female alopecia
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  1. #1

    PCOS - Elevated Testosterone or free testosterone?

    I hope there's someone in this community who can help me with a question that's bothering me...

    I experienced hairloss after getting off the pill six months ago... It started about three months after stopping. Four months after stopping the pill I went to my OB/gyn to get my hormone levels checked.

    They showed I had really low estrogen (I'm only 25, btw), normal testosterone, but elevated free testosterone.

    I immediately jumped back on the pill due to being scared it wouldn't stop and now I can feel the shed tapering off.

    However, I was left really worried that I had PCOS that was unmasked by getting off the pill - although I had gotten off the pill many times before that and it had never happened before.

    My endocrinologist told me I didn't have PCOS (the ultrasound showed no cysts at all, and I don't have any other symptoms). She blamed my low estrogen on extreme weight loss (I lost a lot of weight right before stopping the pill due to a traumatic experience, so that now my BMI is too low). That would be logical bc I didn't get my period for three months after getting off the BCP. That had never happend before, my periods were always regular (and I'm not talking about years in between stopping the BCP... I stopped it when I was 24 for example - then started again - and nothing of that kind happend).

    She said low estrogen can cause low SHBG which can cause a rise in free testosterone. She also said to stay on the pill for now until I feel better and have regained weight (and hair ;-)), and that then later on even if I got off the pill I would be fine.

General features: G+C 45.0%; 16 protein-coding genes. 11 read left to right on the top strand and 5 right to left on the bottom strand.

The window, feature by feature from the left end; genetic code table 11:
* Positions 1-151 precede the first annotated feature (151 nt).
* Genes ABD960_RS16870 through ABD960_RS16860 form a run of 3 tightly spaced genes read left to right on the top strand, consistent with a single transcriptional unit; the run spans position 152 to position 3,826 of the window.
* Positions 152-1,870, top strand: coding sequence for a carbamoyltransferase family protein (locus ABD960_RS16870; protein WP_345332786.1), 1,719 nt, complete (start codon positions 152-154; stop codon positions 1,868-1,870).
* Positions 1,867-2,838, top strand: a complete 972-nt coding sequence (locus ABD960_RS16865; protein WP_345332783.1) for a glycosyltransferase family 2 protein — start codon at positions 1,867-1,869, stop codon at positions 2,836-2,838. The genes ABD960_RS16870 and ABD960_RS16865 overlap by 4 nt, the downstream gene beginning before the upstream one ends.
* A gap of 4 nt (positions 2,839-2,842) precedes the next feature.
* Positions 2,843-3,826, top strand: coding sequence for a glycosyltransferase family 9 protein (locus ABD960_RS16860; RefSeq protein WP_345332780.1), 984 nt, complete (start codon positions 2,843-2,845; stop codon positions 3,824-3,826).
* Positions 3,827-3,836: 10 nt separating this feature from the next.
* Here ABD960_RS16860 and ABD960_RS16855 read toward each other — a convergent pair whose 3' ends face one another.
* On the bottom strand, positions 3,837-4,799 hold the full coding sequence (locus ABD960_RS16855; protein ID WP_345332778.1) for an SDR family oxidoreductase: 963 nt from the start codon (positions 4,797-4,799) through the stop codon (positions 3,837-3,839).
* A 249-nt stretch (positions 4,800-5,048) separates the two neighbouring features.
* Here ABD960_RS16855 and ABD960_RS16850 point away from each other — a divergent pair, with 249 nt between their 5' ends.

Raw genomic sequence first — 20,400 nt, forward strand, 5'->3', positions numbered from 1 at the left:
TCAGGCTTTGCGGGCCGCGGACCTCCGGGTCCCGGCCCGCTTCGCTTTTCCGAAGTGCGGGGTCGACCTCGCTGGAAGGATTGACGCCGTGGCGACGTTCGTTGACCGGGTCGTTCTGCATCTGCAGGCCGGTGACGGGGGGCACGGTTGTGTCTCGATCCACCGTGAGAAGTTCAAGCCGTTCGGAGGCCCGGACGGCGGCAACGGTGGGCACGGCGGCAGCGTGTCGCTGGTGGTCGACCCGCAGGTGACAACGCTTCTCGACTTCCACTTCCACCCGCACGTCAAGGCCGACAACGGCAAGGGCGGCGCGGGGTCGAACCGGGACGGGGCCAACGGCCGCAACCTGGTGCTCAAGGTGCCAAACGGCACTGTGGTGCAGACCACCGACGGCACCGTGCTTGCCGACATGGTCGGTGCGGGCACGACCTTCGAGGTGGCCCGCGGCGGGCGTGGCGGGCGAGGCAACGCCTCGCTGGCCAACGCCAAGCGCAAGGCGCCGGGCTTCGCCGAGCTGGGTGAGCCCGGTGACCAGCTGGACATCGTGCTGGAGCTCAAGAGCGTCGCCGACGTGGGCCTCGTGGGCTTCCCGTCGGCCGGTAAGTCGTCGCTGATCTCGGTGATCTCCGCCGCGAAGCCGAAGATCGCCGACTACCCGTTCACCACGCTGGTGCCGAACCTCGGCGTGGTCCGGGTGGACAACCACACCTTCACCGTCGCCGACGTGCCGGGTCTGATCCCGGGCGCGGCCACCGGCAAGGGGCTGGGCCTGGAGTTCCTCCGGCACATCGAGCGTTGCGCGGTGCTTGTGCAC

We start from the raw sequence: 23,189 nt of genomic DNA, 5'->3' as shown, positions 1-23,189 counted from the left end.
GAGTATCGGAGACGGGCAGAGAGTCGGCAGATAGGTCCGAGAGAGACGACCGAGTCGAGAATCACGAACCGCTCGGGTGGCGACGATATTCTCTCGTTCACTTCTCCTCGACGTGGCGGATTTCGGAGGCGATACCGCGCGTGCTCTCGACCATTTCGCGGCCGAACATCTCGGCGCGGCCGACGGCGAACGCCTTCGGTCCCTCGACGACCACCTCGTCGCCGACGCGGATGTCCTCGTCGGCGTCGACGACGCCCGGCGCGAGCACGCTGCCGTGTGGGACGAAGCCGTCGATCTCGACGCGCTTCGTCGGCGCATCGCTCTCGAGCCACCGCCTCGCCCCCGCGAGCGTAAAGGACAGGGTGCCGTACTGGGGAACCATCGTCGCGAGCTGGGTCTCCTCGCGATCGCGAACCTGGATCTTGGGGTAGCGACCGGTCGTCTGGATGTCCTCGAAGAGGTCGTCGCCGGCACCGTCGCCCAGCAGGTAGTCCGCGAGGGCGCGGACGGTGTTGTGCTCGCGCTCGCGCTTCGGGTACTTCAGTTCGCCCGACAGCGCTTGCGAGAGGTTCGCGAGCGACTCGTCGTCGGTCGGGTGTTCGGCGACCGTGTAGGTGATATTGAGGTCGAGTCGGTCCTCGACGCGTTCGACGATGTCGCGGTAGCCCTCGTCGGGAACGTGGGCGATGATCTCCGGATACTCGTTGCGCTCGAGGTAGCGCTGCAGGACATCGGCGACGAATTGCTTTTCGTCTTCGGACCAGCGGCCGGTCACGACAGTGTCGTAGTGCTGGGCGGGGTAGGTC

However, I'm still very worried.

    So I wanted to ask you:

    If you have PCOS, are your levels of testosterone or FREE testosterone elevated? Or both?

    Is your estrogen and SHBG low?

    I've read that usually when you have PCOS your testosterone level is elevated; however most of the time it doesn't state if it's "normal" or free testosterone that's high...

    Thanks for any help or info! I'm very new to this...

  2. #2
    Experienced Member
    Join Date
    Aug 2011

    Re: PCOS - Elevated Testosterone or free testosterone?

    Hi Canterella,

    The information your doctors gave you is accurate as far as my understanding goes. You can lose hair due to sudden drops in estrogen. Your estrogen levels can stop from sudden dramatic weight loss or from going of a BCP. These things often self correct, though not always. The comment about the SHBG sounds reasonable too and that would explain the elevated free testosterone.

    I have more symptoms of PCOS than you do (hair loss, hirsutism, acne and irregular periods) and my endo still didn't classify me as having it. You can have hormonally related hair loss and not have PCOS. If you have no other symptoms besides 3 months of hair loss and elevated testosterone levels that can be traced to a reasonable explanation, I really wouldn't worry too much about PCOS.

  3. #3

    Re: PCOS - Elevated Testosterone or free testosterone?

    Thanks both of you for your answers.

    As of right now, I wouldn't believe I'm sensitive to normal hormone levels, as my hairloss started when my hormone levels where NOT normal ;-)